Russia's Syria Plans, Angry Obama, Non-Neutral Anthem
RUSSIA'S SYRIA AIRSTRIKES TO LAST 3-4 MONTHS
The Russian airstrike campaign in Syria could last three to four months, Alexey Pushkov, the head of the lower house of the Russian parliament's foreign affairs committee, was quoted as saying Friday by the French radio station Europe 1. Pushkov, a close ally of Vladimir Putin, also said the airstrikes would intensify.
- This comes two days after Moscow started officially bombing ISIS positions in war-torn Syria, and a few hours before Putin was set to meet with French President François Hollande, the German Chancellor Angela Merkel and the Ukrainian President Petro Poroshenko.
- That meeting was slated to focus on Ukraine, where a fragile ceasefire has been in place since last month. But the Paris summit will likely be overshadowed by talks on Syria, according to Le Monde.
- Pushkov brushed off accusations that Russian air strikes had targeted Western-backed opponents to Syrian President Bashar al-Assad. "These opponents to Bashar are very close to Daesh ISIS," he said.
- Pushkov also accused the U.S. of "pretending" to bomb ISIS this past year. "Only 20% of their operations produced results, 80% of them did not lead to bombardments."
- Iranian troops are reportedly being deployed in Syria in support of Russia and the Assad's government, Al Jazeera reports.
ANGRY OBAMA REPEATS "ROUTINE" AFTER OREGON SHOOTING
Photo: Andy Nelson/The Register-Guard/ZUMA
U.S. President Barack Obama addressed the nation for the seventh time in seven years following a mass shooting, after a gunman killed nine people and wounded as many as 10 at the Umpqua community college in Oregon on Thursday.
- "As I said just a few months ago, and I said a few months before that, and I said each time we see one of these mass shootings, our thoughts and prayers are not enough," Obama said in a strongly worded speech repeating calls for tighter gun control laws. "Somehow, this has become routine. The reporting is routine. My response here at this podium ends up being routine. The conversation in the aftermath of it. We've become numb to this."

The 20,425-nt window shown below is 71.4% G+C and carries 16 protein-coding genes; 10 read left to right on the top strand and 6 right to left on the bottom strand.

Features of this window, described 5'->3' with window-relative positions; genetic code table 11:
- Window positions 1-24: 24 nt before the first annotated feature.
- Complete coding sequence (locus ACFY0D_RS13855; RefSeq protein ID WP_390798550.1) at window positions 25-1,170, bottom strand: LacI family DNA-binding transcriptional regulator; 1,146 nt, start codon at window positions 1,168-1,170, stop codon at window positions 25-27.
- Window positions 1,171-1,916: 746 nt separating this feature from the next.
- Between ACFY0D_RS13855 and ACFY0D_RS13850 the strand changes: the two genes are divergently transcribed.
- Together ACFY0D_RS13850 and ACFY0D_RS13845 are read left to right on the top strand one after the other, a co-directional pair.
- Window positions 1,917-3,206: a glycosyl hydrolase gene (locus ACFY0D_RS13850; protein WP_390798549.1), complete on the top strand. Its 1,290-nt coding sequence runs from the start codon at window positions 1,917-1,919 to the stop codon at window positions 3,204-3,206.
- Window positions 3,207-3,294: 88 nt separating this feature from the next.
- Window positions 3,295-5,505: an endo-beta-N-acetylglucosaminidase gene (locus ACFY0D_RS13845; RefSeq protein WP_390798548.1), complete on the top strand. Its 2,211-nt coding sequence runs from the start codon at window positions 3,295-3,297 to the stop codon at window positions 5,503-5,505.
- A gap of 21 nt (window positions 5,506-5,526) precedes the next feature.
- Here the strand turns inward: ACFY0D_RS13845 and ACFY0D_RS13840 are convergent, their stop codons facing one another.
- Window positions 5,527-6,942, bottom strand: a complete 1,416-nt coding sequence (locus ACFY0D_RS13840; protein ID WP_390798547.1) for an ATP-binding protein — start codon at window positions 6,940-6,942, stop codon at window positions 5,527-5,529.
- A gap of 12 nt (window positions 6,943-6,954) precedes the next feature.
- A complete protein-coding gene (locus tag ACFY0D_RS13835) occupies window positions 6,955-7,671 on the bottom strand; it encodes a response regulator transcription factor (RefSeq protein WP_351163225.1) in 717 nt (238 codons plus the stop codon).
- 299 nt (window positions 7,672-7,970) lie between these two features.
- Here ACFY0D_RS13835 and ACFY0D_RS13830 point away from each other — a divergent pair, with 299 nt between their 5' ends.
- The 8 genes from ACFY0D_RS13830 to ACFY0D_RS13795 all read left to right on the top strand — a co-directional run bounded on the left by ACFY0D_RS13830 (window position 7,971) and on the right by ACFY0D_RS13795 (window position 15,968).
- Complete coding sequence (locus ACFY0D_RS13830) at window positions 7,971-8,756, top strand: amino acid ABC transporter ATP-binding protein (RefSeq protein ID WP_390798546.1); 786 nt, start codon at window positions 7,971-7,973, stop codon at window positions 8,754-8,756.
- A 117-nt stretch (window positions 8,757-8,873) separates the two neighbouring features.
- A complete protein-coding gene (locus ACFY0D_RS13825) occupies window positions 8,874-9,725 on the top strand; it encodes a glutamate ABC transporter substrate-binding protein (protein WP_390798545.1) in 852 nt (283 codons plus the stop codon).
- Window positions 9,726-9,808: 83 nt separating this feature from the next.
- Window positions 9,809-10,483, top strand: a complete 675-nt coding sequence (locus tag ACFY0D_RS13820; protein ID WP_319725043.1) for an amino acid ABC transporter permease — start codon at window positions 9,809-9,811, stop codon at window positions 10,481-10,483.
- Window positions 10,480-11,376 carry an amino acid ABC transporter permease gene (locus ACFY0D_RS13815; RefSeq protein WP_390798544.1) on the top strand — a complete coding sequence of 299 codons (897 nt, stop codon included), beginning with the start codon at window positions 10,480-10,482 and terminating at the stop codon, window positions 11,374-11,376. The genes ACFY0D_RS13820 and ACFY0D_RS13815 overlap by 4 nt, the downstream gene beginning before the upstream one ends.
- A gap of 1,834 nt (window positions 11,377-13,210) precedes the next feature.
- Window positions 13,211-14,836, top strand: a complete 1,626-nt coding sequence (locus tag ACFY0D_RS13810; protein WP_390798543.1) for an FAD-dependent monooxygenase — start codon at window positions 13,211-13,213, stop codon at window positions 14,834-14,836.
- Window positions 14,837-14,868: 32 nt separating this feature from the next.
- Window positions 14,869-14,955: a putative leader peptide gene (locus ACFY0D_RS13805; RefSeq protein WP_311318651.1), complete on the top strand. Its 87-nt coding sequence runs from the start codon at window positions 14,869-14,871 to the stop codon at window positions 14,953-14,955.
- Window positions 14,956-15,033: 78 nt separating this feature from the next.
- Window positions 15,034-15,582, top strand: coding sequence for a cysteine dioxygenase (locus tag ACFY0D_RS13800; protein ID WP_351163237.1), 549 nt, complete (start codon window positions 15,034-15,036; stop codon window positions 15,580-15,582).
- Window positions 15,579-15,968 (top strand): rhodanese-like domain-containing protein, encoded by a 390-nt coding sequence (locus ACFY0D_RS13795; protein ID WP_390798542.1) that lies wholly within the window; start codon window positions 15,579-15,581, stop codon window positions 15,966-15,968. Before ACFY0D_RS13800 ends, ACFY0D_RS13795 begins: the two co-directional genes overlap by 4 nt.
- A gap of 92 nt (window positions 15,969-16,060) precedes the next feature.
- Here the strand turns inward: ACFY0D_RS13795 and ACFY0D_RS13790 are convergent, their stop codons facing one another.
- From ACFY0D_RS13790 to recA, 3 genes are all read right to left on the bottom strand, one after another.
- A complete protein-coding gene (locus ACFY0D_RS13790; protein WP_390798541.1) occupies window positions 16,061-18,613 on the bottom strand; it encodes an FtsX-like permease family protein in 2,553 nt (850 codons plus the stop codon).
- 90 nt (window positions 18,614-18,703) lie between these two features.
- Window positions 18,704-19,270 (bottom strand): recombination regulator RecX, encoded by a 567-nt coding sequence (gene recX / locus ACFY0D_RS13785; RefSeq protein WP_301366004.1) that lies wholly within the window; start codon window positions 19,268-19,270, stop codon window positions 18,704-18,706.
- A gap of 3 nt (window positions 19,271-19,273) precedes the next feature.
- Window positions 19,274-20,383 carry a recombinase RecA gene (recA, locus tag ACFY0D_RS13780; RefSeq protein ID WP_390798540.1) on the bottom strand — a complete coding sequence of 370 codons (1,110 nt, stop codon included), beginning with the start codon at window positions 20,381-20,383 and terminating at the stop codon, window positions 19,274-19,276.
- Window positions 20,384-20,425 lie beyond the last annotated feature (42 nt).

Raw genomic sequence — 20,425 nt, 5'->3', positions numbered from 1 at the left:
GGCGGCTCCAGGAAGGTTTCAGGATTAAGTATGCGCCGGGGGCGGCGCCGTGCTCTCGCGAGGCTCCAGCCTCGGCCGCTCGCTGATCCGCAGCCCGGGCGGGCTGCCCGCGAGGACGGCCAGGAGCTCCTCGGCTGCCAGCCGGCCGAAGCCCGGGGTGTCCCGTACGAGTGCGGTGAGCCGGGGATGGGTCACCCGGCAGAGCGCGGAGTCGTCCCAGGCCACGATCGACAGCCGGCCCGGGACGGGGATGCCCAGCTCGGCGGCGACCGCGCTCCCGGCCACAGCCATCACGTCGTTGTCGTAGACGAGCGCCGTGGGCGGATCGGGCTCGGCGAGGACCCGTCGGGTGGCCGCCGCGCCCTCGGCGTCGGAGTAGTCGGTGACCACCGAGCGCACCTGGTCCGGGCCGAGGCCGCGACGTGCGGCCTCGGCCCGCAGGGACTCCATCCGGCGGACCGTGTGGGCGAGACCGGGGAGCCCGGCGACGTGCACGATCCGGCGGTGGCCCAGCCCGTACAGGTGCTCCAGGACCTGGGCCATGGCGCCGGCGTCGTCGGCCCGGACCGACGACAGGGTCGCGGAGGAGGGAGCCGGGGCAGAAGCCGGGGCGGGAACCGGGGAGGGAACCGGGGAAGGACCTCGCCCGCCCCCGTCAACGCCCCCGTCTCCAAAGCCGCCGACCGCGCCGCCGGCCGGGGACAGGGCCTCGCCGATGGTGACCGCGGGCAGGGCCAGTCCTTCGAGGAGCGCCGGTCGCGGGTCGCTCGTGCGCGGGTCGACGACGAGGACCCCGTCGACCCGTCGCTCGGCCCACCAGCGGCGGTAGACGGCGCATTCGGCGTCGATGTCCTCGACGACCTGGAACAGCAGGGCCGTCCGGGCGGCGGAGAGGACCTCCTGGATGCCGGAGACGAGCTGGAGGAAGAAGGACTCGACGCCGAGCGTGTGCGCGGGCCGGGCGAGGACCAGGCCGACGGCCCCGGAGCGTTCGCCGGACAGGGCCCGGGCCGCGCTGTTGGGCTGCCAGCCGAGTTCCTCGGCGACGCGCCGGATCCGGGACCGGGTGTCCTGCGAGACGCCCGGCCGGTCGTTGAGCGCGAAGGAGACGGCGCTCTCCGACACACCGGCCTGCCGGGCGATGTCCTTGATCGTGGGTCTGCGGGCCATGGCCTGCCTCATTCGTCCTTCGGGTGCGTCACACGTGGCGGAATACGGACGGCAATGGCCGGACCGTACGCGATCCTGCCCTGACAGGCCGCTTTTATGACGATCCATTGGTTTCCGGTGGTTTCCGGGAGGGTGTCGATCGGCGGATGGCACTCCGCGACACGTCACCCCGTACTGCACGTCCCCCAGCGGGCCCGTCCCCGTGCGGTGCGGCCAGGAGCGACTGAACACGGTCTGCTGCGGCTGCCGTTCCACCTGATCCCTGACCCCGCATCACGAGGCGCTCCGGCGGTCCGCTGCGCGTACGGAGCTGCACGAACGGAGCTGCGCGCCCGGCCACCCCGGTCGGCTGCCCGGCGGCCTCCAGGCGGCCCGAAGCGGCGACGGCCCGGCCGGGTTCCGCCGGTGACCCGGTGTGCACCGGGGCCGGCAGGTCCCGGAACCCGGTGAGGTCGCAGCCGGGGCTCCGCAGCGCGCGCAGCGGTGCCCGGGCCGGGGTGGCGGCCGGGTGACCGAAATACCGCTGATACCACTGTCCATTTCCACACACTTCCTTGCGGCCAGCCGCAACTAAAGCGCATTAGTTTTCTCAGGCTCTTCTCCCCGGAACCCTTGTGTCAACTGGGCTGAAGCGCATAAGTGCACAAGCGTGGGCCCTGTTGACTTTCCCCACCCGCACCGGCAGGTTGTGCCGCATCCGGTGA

- The gunman, identified as Chris Harper Mercer, 26, died of a gunshot wound, though it is not clear if he committed suicide or was killed by police.
- Reports say the gunman asked some of his victims whether they were Christian before opening fire.
- His online activity shows he indicated support for the IRA.
- The gunman may have warned of his actions on the 4chan platform.
Hervé Pighiera is on a mission: to clean roadsides, 800 kilometers of them. For L'Obs, Caroline Brizard followed the man who left on foot from Aix-en-Provence in the south of France, heading for Paris, picking up mountains of trash on his way: "The roadsides are littered with all sorts of trash and sometimes odd objects that owners must have lost by accident. He's already found "a screwdriver, T-shirts, baby pajamas, a plastic watering can, a National Front membership card, pie-baking dishes, bolts, a pair of size 13 shoes, a phone, a condom — still in its packaging — and road maps," he enumerates."
Read the full article, Why This Man Is Walking Across France To Collect Garbage.
TWO DEAD IN SYDNEY SHOOTING
Two people were killed Friday in a shooting outside New South Wales state police headquarters in western Sydney, a local police statement says. According to The Sydney Morning Herald, at least one gunman opened fire on a police IT worker outside the State Crime Command, before a police officer returned fire.
ISRAEL LAUNCHES MANHUNT AFTER COUPLE KILLED
Hundreds of Israeli troops were searching for a suspected Palestinian gunman Friday, after an Israeli couple was killed Thursday night while driving between the settlements of Itamar and Elon More, in the north of the Palestinian territory, the AFP reports. Their four children were found unharmed in the back of the car. The couple, both in their thirties, were residents of the central West Bank settlement Neria, northwest of Ramallah.
ON THIS DAY
Rooooooooooooooooooxanne — and much more, on today's 57-second shot of history!
"Modern Chinese society has lots of contradictions, and if people want to send a message about their anger or make a point, they can get explosives from any mine," the South China Morning Post quoted Pan Zhiping, a Chinese domestic security expert at the Xinjiang Academy of Social Sciences, as saying. Earlier this week, a series of 17 deadly blasts in the southwestern city of Liuzhou, believed to have been coordinated by one single individual, killing at least seven and injuring more than 50, shows how easy it is to acquire explosives in the world's second largest economy. In China, gun crime is extremely low, but explosives are widely available from the sprawling mining and fireworks industries.
MY GRAND-PÈRE'S WORLD
NEW SWISS ANTHEM
The Swiss recently voted for a new national anthem. Check out our Le Blog item about the not-so-neutral economist who wrote the winning hymn.